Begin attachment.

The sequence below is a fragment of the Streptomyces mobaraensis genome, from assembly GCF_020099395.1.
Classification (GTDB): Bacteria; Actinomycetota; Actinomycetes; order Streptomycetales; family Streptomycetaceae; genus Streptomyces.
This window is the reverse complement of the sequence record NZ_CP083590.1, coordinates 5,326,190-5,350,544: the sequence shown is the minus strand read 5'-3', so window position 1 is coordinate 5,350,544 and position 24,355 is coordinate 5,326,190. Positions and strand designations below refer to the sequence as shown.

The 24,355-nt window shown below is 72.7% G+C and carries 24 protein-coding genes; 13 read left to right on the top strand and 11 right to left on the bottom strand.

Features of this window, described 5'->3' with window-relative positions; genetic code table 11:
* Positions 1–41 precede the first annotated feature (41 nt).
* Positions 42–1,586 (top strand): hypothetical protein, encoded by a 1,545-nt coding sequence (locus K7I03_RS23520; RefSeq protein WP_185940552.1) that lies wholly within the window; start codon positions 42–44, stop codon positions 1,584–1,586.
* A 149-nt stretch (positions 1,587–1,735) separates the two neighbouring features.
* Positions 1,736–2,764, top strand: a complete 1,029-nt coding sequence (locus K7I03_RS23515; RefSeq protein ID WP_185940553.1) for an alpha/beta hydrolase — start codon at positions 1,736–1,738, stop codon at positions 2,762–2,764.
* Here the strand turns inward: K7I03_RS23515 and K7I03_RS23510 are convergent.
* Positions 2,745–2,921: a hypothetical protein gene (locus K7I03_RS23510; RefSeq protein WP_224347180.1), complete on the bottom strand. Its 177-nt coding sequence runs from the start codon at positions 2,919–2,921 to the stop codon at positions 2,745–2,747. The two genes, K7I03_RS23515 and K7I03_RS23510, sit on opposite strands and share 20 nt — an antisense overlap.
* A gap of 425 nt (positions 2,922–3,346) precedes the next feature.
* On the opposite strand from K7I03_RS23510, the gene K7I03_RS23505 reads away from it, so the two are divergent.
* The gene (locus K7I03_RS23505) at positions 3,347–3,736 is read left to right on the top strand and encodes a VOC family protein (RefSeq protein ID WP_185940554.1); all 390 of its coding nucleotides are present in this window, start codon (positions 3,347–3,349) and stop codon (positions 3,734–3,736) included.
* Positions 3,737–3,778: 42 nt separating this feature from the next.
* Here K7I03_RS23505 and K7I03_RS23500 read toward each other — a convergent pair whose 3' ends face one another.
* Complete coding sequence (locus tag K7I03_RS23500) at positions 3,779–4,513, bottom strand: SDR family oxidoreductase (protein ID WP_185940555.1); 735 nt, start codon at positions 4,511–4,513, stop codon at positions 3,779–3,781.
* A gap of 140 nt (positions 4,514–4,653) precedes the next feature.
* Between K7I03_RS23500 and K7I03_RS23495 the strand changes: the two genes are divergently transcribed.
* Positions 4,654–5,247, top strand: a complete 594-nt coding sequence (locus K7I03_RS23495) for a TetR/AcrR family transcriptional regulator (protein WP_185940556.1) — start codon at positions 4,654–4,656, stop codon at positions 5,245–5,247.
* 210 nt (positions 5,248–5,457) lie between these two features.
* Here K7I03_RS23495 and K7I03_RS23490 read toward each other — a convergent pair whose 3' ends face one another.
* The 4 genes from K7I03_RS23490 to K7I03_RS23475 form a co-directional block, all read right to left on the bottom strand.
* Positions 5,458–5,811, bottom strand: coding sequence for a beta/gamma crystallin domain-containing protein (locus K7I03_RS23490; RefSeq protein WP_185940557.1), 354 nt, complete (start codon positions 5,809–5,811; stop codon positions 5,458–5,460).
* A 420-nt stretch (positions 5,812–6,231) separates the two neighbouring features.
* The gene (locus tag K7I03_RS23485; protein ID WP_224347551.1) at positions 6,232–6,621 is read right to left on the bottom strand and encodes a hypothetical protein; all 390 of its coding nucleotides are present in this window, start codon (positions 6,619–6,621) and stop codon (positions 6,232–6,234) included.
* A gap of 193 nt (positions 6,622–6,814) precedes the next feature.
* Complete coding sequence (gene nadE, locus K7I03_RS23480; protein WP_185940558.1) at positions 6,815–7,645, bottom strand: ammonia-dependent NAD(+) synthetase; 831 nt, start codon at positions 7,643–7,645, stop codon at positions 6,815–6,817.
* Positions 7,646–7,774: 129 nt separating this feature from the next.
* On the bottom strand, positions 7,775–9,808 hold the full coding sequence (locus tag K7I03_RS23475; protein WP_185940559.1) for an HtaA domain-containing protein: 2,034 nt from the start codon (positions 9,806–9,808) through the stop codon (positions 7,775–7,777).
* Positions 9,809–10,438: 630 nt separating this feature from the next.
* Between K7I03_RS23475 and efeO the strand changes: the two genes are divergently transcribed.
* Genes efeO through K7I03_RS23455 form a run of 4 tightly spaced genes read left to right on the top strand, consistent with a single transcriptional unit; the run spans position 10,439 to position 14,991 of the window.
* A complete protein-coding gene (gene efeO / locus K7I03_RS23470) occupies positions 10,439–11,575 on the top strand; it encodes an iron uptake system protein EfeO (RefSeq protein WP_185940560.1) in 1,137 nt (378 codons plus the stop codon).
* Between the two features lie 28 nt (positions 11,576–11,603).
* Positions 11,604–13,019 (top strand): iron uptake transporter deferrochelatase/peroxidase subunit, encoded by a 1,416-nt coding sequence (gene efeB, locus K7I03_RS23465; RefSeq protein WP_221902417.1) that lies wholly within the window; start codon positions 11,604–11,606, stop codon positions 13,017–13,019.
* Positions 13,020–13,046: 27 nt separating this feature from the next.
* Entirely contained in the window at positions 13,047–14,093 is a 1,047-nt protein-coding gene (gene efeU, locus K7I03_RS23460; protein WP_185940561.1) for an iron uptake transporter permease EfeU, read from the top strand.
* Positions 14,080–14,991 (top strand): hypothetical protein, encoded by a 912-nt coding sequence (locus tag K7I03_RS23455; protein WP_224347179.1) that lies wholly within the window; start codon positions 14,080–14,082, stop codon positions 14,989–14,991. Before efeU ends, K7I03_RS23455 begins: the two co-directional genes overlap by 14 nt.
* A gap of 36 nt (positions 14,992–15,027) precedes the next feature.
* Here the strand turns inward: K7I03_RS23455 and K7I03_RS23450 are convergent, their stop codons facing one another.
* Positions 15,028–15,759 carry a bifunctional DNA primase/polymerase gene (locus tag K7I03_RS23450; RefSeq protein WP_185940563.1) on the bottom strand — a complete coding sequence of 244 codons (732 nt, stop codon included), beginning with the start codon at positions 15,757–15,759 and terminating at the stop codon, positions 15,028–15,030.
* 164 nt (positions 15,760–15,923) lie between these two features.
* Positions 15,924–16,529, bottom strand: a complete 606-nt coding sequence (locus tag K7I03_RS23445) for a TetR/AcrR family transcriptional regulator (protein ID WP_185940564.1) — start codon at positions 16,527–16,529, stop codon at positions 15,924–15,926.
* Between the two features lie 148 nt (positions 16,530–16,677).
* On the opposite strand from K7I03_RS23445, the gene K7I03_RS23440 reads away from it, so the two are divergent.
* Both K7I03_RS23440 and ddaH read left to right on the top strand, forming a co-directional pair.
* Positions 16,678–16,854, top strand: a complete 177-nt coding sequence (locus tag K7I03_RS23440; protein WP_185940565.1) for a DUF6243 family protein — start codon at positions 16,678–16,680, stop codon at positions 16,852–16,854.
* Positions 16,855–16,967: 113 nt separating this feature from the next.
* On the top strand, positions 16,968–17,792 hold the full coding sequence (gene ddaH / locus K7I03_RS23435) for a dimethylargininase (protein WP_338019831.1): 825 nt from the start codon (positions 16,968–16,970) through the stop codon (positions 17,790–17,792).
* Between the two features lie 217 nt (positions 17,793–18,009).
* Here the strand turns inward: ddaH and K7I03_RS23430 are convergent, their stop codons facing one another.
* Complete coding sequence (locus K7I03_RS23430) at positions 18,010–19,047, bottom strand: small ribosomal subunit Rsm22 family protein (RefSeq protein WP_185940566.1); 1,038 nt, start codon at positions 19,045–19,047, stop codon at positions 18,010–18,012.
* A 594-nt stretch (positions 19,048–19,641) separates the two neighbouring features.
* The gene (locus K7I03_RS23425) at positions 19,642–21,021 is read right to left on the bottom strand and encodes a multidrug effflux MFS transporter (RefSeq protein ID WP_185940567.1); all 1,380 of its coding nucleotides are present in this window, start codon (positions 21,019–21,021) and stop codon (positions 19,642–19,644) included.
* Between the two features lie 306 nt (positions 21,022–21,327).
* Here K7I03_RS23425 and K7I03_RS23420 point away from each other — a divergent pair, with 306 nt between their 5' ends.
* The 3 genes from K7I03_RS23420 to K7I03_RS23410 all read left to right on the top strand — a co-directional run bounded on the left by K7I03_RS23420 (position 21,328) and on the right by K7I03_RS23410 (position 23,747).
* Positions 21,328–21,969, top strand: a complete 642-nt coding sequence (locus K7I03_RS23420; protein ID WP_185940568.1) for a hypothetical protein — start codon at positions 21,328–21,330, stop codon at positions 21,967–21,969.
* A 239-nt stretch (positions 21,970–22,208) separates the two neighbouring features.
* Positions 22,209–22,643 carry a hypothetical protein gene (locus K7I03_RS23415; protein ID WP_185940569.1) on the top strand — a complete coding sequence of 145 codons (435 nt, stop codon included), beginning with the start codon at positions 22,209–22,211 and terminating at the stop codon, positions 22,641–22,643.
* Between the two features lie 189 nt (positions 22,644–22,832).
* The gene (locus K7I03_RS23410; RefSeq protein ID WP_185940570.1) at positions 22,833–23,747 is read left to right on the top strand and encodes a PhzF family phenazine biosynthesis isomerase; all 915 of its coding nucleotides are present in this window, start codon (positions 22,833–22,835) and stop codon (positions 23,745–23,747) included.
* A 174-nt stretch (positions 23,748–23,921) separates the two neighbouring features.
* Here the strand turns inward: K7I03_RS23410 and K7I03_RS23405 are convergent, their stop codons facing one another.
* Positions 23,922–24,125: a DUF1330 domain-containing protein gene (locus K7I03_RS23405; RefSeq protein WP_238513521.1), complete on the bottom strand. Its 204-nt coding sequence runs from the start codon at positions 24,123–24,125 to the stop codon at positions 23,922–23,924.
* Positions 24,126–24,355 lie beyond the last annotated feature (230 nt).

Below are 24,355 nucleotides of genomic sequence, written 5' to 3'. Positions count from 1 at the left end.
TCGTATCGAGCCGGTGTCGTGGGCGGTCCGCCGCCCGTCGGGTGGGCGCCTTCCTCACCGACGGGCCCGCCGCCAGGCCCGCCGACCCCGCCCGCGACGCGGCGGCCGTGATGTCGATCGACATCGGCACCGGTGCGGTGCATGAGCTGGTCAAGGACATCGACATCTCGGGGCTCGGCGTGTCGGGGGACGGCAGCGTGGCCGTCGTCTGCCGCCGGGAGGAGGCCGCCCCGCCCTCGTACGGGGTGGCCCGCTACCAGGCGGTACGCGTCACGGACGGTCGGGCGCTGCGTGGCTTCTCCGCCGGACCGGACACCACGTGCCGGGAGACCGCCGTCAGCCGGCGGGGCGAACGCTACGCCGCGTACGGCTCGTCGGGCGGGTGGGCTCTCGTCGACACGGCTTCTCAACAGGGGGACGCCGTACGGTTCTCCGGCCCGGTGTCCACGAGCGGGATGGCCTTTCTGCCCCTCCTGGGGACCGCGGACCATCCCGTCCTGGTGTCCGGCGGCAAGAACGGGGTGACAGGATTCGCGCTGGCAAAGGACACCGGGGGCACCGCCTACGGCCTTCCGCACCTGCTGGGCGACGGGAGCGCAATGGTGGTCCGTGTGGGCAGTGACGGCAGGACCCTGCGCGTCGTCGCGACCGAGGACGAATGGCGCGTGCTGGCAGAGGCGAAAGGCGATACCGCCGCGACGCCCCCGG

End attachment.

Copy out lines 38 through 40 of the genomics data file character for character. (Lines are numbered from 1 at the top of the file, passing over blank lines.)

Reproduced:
* Entirely contained in the window at positions 13,047–14,093 is a 1,047-nt protein-coding gene (gene efeU, locus K7I03_RS23460; protein WP_185940561.1) for an iron uptake transporter permease EfeU, read from the top strand.
* Positions 14,080–14,991 (top strand): hypothetical protein, encoded by a 912-nt coding sequence (locus tag K7I03_RS23455; protein WP_224347179.1) that lies wholly within the window; start codon positions 14,080–14,082, stop codon positions 14,989–14,991. Before efeU ends, K7I03_RS23455 begins: the two co-directional genes overlap by 14 nt.
* A gap of 36 nt (positions 14,992–15,027) precedes the next feature.